Number of Icelandic Residents Nearing 400,000

Locals and tourists enjoy the sunshine in Reykjavík's Austurvöllur square.

The number of Icelandic residents increased by 2,570 in the fourth quarter of last year, Vísir reports. The increase means that a total of 387,800 people were living in Iceland at the end of 2022.

Most Icelanders emigrated to Denmark

According to a press release from Statistics Iceland, a total of 387,800 people were living in Iceland at the end of the fourth quarter of 2022 (an increase of 2,570): “199,840 men, 187,840 women, and 130 were transgender/other.” Of these 387,800 people, 247,590 people were residing in the capital area, compared to 140,210 in the rest of the country.

The press release also notes that during the fourth quarter of 2022, “1,040 children were born and 650 people died. At the same time, 2,110 more people immigrated to the country than emigrated; Icelandic citizens who emigrated from the country exceeded the number of citizens who returned to the country by 60. Meanwhile, foreign citizens who immigrated to Iceland were 2,170 more numerous than those who emigrated from the country. More men than women emigrated from the country,” the announcement states.

Most of the Icelandic citizens who emigrated left for Denmark, or 110 people during the quarter in question. “230 Icelandic citizens moved to Denmark, Norway, and Sweden out of a total of 430. Of the 1,150 foreign nationals who left the country, most, or 340 people, went to Poland.”

Similarly, most of the Icelandic citizens who returned to Iceland arrived from Denmark, or 140. Forty people arrived from Norway and 70 from Sweden. Most of the foreign nationals who immigrated to Iceland arrived from Poland, or 720 out of a total of 3,320 foreign immigrants. The second most numerous group of foreign nationals immigrating to Iceland originated from Ukraine, or 580. Foreign citizens were 65,090 or 16.8% of the total population.

A population projection from Statistics Iceland predicts that Iceland’s population will be 461,000 in 2069.

Western promises

While most people today are very much aware of Europe’s exploration and colony building in what was optimistically called the New World, you would be forgiven for not knowing that Icelanders founded a self-governing colony in the Americas as well. New Iceland was established on the shores of Lake Winnipeg, Manitoba in the late 19th century, beginning with the settlement of Gimli, named after “the most beautiful place on Earth” in Norse mythology. It is estimated that nearly 25% of the entire population of Iceland emigrated to North America over the four decades that followed.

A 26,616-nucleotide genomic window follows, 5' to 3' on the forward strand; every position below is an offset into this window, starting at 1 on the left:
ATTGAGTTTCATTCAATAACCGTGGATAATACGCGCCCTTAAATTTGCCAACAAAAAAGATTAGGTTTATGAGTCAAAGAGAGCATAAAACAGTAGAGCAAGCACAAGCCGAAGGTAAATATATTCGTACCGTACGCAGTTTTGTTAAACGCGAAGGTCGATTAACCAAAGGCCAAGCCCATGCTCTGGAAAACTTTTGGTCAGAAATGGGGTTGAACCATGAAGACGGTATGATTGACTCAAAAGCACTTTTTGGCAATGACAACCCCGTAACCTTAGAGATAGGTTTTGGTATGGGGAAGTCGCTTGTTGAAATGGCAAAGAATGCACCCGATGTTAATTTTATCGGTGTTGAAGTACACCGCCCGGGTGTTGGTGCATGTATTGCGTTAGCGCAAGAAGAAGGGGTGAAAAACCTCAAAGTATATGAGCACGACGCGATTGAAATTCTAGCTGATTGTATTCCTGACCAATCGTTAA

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Lilja Guest of Honour at Icelandic Festival in US

Minister of Culture Lilja Alfreðsdóttir in Mountain, North Dakota.

Iceland’s Minister of Education, Science, and Culture Lilja Alfreðsdóttir was the guest of honour at Mountain, North Dakota’s annual Deuce of August celebrations this year. The festival of Icelandic culture celebrated its 120th anniversary this year. The Deuce of August celebrations are organised by descendants of Icelanders who immigrated to the United States in the late 19th and early 20th centuries.

Maintaining connections

As many as 15,000-20,000 Icelanders immigrated to North America between 1875 and 1914 due to difficult living conditions in their country of origin. It’s tradition for a representative of the Icelandic government to attend the Deuce of August celebrations in Mountain, as well as those that take place to the north in Canada, in Gimli, Manitoba.

On her visit to Mountain, Lilja took part in the festival parade and held a speech where she emphasised the importance of maintaining connections between North Americans with Icelandic roots and their country of origin. As an example, the Minister mentioned the Snorri Program, which brings young people of Icelandic origin to Iceland to learn about their background. Over 500 youth have participated in the program, including some from Mountain.

Lilja also visited Vikur Lutheran Church during her time in Mountain. Built in 1884, it is the first Icelandic church to be erected in the United States. In 2013, the church and associated cemetery were listed on the National Register of Historic Places.

American Icelandic speakers

“The legacy of West Icelanders’ descendants upheld here in North Dakota is truly important,” Lilja asserted. “People here make a great effort to cultivate their relationship with Iceland and keep our history and culture alive. Here in the area there are still descendants of Icelanders who speak Icelandic without having lived in Iceland. Despite the fact that more than 100 years have passed since the migration of [West Icelanders] ended, people are still very much aware of their origin and are proud of it.”

A press release from the Government of Iceland stated that many Icelandic nationals were also present at the celebrations, and groups from Iceland regularly visit Icelandic settlements in the US and Canada.